Object #1017589 from MS-Papers-0032-0415

3 pages written by John Sangster Macfarlane

From: Inward letters - John S Macfarlane, Reference Number MS-Papers-0032-0415 (40 digitised items). 39 letters written from Auckland, 1857-1876, and outward draft from McLean, 30 Jun 1870

A transcription/translation of this document (by ATL) appears below.

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English (ATL)

(Copy) C1846 To the Editor of the London Spectator.

By a paper I lately received from Wellington I perceive the Colonists there have found it necessary to call a public Meeting to vindicate themselves from the calumnis Charges made against them by the aborigines protection Society.

I fully sympathize with the Colonists and beg now in justice to myself and fellow Colonists and to the New Zealand Company from whose Colonisation the Natives have derived many benefits, in the most unhesitating and unqualified manner to deny the truth of these charges against the colonists on the contrary to assert that if any injuries have been inflicted or outrages committed this has not been done by the unprotected defenceless Settlers but by the one sided Government protected Natives.

That such a respectable body as the Abo. protection Society should have made those charges in ignorance is contradictory to common sense, that they should have done it rashly in the spirit of a well but misled philantrophy would be implying moral culpability and cannot therefore for a single moment be thought of.

The only inference then is that they have made them on the evidence of some good and trust worthy authority. If so then surely in justice to their calumniated Countrymen they will be too willing to make such evidence and authority immediately public so that it may be brought to the Stern seat of facts the natives and their protectors being witnesses and if this be done I doubt not it would be amply refuted and abandant proofs given that if protection is required it is on behalf of the helpless Settlers - But if a protectorable for the natives be necessary it must not be limited to mere protection of their land rights, It must be on intellectual and moral protection.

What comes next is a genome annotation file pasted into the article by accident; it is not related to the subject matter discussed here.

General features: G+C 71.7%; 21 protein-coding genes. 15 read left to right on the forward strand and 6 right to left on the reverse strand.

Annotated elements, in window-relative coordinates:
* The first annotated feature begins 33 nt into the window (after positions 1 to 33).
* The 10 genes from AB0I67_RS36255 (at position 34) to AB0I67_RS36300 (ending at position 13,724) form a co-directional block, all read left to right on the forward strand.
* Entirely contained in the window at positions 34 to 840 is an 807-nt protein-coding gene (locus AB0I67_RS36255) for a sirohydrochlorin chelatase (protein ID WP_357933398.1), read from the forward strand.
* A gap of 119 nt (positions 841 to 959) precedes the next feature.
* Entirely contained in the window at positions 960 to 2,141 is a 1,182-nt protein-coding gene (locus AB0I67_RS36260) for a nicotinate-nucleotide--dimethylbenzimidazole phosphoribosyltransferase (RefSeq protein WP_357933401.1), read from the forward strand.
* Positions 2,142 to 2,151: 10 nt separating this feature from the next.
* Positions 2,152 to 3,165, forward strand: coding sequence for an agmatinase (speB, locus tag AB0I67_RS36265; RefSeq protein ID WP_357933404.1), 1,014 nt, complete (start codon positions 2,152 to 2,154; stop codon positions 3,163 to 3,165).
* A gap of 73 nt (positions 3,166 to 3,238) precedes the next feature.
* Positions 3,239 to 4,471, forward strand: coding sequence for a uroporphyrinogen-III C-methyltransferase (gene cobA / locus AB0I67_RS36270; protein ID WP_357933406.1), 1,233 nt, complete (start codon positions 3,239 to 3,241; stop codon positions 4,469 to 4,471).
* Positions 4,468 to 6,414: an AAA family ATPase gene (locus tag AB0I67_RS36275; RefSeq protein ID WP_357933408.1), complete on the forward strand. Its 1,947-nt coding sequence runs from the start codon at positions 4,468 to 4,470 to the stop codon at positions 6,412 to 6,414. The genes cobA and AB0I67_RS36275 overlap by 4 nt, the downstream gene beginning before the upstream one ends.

It must protect the Natives from themselves, from their ignorance, their absurd caprises, their savage passions and from that senseless selfish cupidity which seems of late years to have been fostered among them by parties from whom better things might have been expected.

The grounds on which I have made the foregoing assertions are very simple I have been resident on the New Zealand Cos. Settlements for the period of 5 years connected in no way whatever pecuniarly or otherwise with Government, New Zealand Company, or Missionary bodies, except the Church of Scotland. In the exercise of my duties as a Clergyman, I have met with all classes and denominations, I have watched anxiously the conduct of thousands of Europeans and Natives and the result is that I have never seen or known by hearsay of a single injury being committed by a Settler upon a Native - though from personal experience I am aware of many on the reverse -

As to persecution it seems to be but the day dream of a warm imagination. I at least have never known of such in existance, on the other hand I must bear most distinct evidence to the cautius forbearance of the Settlers towards the Natives and that too in circumstances of no small provocation.

The inserting of these in your paper will much oblige

John Macfarlane

Part of:
Inward letters - John S Macfarlane, Reference Number MS-Papers-0032-0415 (40 digitised items)
Series 1 Inward letters (English), Reference Number Series 1 Inward letters (English) (14501 digitised items)
McLean Papers, Reference Number MS-Group-1551 (30238 digitised items)

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